Not a Centrist
Charles Krauthammer argues persuasively that Obama’s apparent centrism goes only so deep as pragmatism requires:
Take the foreign policy team: Hillary Clinton, James Jones, and Bush holdover Robert Gates. As centrist as you can get. But these choices were far less ideological than practical. Obama has no intention of being a foreign-policy president. Unlike, say, Nixon or Reagan, he does not have aspirations abroad. He simply wants quiet on his Eastern and Western fronts so that he can proceed with what he really cares about — his domestic agenda.
There’s a similar explanation for his senior economic team, the brilliant trio of Tim Geithner, Larry Summers, and Paul Volcker: centrist, experienced, and mainstream. But their principal task is to stabilize the financial system, a highly pragmatic task in which Obama has no particular ideological stake. …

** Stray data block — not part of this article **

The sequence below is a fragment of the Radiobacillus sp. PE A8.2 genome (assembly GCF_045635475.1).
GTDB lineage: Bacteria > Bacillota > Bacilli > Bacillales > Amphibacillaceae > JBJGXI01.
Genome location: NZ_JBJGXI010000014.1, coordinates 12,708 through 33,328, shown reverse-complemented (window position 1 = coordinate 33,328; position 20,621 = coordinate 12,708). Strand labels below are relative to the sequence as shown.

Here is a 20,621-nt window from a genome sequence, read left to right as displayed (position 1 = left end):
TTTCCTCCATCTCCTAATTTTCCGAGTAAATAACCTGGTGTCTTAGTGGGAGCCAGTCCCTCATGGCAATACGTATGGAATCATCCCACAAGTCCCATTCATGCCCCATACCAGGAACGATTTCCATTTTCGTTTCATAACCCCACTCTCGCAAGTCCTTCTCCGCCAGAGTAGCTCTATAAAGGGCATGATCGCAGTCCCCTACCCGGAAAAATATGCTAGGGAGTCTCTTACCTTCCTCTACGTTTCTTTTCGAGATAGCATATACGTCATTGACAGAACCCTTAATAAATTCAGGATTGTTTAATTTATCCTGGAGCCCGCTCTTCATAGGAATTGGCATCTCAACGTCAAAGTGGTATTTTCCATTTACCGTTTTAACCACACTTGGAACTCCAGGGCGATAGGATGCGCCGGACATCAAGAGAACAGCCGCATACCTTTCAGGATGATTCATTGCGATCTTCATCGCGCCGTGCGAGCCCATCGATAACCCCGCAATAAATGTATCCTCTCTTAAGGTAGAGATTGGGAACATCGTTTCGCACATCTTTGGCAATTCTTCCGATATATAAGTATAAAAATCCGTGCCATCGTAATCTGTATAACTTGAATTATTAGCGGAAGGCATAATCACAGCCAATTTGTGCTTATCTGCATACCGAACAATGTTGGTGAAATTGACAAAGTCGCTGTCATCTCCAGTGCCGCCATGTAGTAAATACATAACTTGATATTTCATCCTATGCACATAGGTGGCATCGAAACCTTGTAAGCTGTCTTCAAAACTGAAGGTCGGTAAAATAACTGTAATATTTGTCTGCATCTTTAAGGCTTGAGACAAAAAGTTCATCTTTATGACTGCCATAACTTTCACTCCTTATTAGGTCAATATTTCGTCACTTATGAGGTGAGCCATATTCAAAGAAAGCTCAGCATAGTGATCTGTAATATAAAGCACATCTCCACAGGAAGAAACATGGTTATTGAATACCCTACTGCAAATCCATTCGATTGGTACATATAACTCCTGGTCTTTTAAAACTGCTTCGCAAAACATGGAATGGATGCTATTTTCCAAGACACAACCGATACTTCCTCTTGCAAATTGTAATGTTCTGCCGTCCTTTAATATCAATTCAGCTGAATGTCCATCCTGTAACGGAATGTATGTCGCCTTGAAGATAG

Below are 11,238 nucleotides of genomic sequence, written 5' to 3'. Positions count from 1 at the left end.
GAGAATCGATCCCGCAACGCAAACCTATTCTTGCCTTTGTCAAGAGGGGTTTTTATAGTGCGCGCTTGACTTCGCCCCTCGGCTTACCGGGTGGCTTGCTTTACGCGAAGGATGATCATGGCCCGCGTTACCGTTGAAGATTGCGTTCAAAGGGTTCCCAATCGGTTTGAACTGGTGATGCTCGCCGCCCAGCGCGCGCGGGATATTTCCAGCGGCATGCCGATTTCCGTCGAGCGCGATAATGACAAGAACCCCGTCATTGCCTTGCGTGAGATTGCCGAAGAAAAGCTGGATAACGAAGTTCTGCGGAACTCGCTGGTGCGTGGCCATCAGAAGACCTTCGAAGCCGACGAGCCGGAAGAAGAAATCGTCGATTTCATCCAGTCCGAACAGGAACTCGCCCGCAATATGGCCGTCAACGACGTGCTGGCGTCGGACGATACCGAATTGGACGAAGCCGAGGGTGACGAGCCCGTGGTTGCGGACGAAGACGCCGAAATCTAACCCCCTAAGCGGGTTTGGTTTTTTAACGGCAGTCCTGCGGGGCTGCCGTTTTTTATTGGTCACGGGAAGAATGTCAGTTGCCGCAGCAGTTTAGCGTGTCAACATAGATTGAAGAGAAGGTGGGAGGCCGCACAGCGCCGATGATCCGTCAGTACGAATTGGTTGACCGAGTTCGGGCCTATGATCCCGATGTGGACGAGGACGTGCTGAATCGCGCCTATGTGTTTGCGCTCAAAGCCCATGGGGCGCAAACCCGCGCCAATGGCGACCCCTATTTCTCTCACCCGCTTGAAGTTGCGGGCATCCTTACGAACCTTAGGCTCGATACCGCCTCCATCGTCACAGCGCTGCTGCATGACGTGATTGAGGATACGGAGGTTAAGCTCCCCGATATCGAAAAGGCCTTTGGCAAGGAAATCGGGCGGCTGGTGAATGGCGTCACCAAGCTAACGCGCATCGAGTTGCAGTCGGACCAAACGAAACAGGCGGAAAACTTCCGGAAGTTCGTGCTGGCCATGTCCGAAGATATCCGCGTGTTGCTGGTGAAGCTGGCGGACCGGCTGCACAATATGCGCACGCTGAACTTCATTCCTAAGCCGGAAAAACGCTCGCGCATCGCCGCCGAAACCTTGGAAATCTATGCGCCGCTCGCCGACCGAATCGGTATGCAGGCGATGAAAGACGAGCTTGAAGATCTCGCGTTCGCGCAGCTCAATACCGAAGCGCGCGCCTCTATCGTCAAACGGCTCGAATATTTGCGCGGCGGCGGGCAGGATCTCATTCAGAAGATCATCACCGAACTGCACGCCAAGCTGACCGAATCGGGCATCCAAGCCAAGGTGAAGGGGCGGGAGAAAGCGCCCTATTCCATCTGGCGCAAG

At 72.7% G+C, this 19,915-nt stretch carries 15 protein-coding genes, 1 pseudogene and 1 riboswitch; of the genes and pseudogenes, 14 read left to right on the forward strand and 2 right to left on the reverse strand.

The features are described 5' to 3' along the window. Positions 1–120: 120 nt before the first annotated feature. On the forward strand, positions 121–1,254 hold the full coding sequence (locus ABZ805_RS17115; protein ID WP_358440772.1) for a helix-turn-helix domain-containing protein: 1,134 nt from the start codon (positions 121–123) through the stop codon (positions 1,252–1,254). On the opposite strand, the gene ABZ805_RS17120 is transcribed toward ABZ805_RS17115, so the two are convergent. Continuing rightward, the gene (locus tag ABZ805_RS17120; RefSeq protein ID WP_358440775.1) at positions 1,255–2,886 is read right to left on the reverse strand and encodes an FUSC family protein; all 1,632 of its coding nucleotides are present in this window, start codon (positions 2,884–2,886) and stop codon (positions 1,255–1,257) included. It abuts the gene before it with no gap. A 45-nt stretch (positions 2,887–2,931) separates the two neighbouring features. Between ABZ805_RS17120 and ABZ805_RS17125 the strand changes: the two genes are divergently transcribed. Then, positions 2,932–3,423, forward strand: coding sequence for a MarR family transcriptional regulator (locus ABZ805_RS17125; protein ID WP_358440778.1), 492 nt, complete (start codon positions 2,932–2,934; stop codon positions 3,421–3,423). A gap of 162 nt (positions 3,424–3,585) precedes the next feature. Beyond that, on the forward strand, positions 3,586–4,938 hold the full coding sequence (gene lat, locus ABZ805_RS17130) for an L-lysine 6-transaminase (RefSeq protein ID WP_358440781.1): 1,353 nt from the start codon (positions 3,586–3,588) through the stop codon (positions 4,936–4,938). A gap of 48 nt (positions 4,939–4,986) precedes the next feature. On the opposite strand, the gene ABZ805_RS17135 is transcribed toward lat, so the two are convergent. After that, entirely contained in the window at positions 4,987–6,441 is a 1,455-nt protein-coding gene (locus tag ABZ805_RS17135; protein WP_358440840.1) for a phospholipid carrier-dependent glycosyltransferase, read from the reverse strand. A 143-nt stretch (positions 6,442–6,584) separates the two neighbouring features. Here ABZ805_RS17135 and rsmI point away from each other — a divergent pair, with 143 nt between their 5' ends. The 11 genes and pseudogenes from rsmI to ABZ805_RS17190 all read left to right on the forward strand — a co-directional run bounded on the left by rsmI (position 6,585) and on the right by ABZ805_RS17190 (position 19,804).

Obama was quite serious when he said he was going to change the world. And now he has a national crisis, a personal mandate, a pliant Congress, a desperate public — and, at his disposal, the greatest pot of money in galactic history. (I include here the extrasolar planets.)
It begins with a near $1 trillion stimulus package. This is where Obama will show himself ideologically. It is his one great opportunity to plant the seeds for everything he cares about: a new green economy, universal health care, a labor resurgence, government as benevolent private-sector “partner.” It is the community organizer’s ultimate dream.
Obama’s objective, in other words, isn’t to tilt the deck to the left; it’s to turn the entire ship in that direction. Ships turn slowly, no doubt, but they go down quickly when ideology obscures real hazards in the water.